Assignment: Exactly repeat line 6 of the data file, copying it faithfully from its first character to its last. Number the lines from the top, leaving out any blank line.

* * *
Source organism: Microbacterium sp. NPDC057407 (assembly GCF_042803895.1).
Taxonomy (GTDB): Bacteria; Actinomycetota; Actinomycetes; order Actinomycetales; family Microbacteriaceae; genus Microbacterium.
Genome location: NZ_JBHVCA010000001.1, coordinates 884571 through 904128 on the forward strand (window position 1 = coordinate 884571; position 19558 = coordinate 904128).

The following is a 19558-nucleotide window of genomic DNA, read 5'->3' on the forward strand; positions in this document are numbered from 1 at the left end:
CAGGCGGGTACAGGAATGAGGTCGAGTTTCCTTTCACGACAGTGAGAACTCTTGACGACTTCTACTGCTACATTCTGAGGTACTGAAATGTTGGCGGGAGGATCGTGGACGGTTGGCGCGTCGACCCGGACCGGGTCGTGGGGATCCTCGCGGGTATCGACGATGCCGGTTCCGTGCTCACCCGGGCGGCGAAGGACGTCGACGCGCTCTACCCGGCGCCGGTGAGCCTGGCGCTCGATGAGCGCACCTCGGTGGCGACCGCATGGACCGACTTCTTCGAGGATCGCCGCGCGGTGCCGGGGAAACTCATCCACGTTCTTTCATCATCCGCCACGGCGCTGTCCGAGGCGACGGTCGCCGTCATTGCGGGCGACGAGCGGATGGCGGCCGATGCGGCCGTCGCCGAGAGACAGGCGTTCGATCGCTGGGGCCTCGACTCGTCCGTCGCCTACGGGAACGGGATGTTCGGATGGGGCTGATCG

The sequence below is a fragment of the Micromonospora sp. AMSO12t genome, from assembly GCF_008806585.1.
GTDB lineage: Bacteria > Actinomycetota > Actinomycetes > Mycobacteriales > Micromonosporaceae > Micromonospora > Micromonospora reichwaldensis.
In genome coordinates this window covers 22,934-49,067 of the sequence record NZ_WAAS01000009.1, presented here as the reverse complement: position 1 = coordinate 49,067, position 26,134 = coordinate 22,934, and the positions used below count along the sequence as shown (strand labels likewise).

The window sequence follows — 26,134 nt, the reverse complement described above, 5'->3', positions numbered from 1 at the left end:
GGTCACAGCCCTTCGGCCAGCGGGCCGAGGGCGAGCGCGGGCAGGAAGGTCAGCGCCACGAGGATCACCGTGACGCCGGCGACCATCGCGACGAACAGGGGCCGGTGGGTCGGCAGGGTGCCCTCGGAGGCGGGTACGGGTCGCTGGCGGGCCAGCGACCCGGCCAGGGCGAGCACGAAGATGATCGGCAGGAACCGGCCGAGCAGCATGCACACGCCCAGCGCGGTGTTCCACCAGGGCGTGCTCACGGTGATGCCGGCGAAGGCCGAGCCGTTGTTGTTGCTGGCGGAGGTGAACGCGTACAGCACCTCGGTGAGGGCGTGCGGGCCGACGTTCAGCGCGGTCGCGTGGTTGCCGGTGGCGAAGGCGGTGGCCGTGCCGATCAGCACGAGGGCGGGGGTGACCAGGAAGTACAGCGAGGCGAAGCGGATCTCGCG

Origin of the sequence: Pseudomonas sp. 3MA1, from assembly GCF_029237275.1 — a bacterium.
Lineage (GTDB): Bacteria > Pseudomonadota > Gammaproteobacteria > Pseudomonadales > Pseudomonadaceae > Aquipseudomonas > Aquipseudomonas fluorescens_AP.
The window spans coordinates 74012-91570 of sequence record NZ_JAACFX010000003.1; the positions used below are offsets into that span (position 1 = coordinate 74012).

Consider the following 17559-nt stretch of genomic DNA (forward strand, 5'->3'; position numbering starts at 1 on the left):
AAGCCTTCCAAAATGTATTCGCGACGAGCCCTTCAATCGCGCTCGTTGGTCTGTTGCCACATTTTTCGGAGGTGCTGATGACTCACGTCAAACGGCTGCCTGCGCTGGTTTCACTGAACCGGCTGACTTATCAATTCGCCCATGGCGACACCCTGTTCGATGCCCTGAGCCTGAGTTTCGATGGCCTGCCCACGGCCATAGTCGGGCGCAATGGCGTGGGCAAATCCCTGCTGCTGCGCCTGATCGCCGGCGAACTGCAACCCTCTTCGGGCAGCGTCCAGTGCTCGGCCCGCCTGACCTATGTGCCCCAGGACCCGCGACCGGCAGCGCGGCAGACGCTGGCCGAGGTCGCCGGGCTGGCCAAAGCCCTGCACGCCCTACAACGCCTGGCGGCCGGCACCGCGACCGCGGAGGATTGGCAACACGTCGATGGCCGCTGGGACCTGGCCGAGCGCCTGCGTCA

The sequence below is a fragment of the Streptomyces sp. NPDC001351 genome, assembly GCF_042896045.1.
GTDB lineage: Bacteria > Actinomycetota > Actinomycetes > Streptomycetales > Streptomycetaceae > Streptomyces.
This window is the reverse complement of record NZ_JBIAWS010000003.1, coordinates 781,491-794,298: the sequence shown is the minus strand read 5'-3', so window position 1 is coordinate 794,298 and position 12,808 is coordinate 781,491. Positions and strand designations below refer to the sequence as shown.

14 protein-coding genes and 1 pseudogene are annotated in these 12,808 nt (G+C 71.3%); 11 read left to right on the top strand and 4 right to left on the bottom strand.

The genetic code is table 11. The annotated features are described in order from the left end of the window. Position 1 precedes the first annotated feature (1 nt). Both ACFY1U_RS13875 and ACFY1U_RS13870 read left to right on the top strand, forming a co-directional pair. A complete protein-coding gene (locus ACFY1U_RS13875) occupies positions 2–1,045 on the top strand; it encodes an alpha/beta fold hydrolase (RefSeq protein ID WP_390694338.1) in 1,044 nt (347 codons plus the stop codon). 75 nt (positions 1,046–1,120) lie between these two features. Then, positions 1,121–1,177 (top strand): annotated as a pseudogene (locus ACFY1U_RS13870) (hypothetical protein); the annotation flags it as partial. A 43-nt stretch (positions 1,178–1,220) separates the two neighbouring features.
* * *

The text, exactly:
The sequence below is a fragment of the Micromonospora sp. AMSO12t genome, from assembly GCF_008806585.1.